Remember a dictum a mentor of mine once told me, which is: “Implication is far more powerful than specification.” In other words, if you tell people you’re the best, that you’re the leader in your field, or that your product is the best solution to their needs, your self-serving promotional bias makes it all suspect.
However, if someone other than you – whether it’s on a blog, in an email, on a social networking site or in person – says to another that you are indeed the best or that you do have the best solution to their problems, how much more believable will that person’s statement be? How much more credible and trustworthy?
The answer is “definitely more.”
Accordingly, word-of-mouth is not only important because it creates an awareness of your business (let alone traffic), but also it is important to the degree to which third party marketing indirectly communicates greater credibility, superiority and value of the products or services you offer.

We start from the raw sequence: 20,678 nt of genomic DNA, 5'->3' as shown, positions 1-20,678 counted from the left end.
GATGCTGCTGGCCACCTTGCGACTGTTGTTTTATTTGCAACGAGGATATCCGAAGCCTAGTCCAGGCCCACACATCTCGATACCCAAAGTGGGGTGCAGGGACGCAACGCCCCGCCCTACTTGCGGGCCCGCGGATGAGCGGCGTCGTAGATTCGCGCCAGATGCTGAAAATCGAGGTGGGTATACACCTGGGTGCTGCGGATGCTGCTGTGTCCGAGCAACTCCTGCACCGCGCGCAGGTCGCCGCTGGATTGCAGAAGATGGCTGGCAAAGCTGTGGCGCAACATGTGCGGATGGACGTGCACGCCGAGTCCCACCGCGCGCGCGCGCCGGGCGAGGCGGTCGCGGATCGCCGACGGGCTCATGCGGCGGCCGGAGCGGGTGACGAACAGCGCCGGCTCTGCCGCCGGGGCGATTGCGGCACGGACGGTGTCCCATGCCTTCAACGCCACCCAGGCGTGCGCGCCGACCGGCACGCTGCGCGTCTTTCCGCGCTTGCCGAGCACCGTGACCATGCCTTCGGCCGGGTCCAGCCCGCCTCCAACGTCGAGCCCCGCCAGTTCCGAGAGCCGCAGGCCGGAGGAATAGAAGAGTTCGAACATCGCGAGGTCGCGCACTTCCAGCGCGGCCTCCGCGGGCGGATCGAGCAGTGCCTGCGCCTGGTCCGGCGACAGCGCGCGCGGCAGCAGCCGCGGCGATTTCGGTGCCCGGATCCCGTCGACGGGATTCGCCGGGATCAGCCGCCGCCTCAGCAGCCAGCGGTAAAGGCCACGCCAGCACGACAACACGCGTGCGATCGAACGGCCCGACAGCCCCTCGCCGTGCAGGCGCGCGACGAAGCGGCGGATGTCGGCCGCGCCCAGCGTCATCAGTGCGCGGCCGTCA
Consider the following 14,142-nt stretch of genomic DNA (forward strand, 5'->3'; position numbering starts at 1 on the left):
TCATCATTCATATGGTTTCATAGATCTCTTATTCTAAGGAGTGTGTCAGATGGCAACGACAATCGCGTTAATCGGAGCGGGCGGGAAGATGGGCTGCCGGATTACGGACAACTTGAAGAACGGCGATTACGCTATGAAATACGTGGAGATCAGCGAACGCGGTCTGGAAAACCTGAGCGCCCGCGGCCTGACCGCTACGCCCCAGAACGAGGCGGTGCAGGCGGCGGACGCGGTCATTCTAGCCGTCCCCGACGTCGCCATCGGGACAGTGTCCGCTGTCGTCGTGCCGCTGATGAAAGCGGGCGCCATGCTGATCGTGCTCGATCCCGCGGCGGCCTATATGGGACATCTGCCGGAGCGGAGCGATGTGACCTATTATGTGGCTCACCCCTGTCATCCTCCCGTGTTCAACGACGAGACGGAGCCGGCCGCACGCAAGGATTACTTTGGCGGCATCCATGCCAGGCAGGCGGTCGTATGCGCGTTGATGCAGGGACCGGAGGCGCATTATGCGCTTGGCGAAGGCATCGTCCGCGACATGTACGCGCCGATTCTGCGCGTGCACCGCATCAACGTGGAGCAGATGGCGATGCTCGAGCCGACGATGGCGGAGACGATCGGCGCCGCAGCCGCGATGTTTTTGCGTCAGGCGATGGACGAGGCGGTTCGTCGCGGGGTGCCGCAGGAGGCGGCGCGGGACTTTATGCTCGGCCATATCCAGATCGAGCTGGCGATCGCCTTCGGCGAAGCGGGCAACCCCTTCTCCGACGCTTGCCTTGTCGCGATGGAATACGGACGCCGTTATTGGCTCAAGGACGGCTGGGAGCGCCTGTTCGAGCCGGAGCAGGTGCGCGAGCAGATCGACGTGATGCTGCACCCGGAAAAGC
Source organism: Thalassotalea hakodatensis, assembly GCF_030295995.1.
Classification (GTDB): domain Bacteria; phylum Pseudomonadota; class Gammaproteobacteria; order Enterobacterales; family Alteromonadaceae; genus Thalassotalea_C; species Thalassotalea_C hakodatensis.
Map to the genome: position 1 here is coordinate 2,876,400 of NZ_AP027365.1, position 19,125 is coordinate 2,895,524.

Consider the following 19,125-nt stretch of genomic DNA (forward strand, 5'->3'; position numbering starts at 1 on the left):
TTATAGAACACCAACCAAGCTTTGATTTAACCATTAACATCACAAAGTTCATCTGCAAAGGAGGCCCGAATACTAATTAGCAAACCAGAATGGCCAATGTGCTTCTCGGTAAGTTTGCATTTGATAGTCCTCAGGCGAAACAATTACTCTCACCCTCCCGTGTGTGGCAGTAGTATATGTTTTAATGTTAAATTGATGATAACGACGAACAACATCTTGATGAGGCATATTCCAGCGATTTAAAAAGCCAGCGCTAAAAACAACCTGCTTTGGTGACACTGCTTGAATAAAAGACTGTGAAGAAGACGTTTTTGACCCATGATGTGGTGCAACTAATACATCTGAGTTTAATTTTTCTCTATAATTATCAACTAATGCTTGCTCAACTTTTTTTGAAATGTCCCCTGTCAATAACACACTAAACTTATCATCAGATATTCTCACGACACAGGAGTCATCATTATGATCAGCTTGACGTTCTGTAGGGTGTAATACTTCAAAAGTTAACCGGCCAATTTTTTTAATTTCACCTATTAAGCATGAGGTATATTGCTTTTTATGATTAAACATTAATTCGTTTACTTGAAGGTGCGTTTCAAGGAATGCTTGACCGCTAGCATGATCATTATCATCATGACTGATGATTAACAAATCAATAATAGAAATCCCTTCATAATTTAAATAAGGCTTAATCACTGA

In his book “The 22 Immutable Laws of Branding,” Al Ries stresses the importance of leadership and how that leadership is communicated.
According to Ries, people never buy the best – they only think they do. They usually buy the leader (or what they perceive as being the best). And that perception is often molded by what they are told and by what others do, not by what is fact or by what is being advertised.
Coke, for example, outsells Pepsi. But according to Ries, taste tests reveal that Pepsi is the better tasting brand. So, why does Coke still beat Pepsi in sales? It is not because it is the leader in the marketplace or promoted itself as such but because it is known as the leader. And the reason it is known as the leader is because Coke was the first cola “in the mind” of the marketplace.
It is the one most talked about, even to this day. When a person is introduced to cola for the first time, they are often told to try Coke. Restaurant patrons still ask for “coke,” even when Pepsi is the only cola served. Why is that? While other colas are bombarding them with marketing messages, people have heard of Coke first, and most likely from other people.
Consequently, if people hear about you from other people, and not some advertisement or pitch, this social proof will create not only a certain buzzworthiness about you but also an almost instant trustworthiness.